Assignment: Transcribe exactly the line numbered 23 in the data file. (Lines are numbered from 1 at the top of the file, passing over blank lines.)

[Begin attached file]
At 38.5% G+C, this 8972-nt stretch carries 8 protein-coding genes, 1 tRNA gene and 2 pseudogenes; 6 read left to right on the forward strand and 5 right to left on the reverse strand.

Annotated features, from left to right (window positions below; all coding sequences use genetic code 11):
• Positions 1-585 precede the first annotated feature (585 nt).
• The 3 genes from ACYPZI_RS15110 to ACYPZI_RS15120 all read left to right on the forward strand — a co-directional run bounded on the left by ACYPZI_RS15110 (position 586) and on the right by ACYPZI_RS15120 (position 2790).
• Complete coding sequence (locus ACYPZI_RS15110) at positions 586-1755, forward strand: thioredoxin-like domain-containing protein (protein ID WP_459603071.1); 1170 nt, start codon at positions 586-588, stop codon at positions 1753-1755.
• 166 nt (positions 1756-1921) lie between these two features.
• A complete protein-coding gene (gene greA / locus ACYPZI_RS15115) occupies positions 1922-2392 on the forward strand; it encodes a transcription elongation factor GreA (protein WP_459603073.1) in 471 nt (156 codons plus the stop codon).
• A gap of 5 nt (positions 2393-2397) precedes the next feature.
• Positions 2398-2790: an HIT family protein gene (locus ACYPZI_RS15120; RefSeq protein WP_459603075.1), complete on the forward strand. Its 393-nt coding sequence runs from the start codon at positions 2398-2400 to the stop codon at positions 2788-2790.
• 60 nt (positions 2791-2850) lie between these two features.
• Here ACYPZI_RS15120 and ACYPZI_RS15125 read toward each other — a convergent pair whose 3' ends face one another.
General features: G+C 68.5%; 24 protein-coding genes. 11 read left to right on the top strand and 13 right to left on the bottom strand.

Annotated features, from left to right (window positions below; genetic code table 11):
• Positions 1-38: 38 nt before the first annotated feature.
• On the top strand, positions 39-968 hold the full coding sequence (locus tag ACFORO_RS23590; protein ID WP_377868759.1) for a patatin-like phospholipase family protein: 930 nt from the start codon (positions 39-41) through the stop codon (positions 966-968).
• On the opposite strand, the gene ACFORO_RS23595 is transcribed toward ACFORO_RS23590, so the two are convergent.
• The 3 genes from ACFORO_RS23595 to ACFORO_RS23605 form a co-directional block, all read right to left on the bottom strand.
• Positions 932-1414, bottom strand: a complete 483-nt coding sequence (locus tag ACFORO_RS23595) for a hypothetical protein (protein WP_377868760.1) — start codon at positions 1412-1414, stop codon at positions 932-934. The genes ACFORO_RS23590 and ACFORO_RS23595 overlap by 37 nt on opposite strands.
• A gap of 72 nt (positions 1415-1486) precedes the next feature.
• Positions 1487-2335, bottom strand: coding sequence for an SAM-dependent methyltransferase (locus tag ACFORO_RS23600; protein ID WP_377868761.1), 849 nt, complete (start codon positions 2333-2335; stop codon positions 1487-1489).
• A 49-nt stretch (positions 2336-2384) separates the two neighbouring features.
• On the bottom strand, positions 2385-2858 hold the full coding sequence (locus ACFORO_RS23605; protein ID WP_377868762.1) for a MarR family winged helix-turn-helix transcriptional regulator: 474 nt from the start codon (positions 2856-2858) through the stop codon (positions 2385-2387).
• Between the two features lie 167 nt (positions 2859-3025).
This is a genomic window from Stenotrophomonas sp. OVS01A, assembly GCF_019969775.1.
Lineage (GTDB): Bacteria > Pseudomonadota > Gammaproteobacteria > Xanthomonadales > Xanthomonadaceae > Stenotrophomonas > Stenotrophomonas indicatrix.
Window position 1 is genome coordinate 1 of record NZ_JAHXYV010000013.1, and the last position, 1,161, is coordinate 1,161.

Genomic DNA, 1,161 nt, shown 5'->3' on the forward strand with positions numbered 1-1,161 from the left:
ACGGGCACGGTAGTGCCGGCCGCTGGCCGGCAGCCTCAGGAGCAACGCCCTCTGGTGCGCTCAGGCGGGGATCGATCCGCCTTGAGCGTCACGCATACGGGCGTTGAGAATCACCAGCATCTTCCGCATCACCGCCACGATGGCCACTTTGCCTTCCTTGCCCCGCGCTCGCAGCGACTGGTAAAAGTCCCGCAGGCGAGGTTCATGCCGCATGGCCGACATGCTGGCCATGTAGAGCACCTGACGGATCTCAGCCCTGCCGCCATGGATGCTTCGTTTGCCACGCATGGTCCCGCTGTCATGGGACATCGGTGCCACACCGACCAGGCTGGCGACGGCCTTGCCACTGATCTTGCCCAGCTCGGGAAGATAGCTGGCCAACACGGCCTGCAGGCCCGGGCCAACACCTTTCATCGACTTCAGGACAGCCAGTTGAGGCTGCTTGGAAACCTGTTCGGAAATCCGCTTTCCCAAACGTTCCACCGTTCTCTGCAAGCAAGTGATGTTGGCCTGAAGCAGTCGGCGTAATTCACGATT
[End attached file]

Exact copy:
• Between the two features lie 167 nt (positions 2859-3025).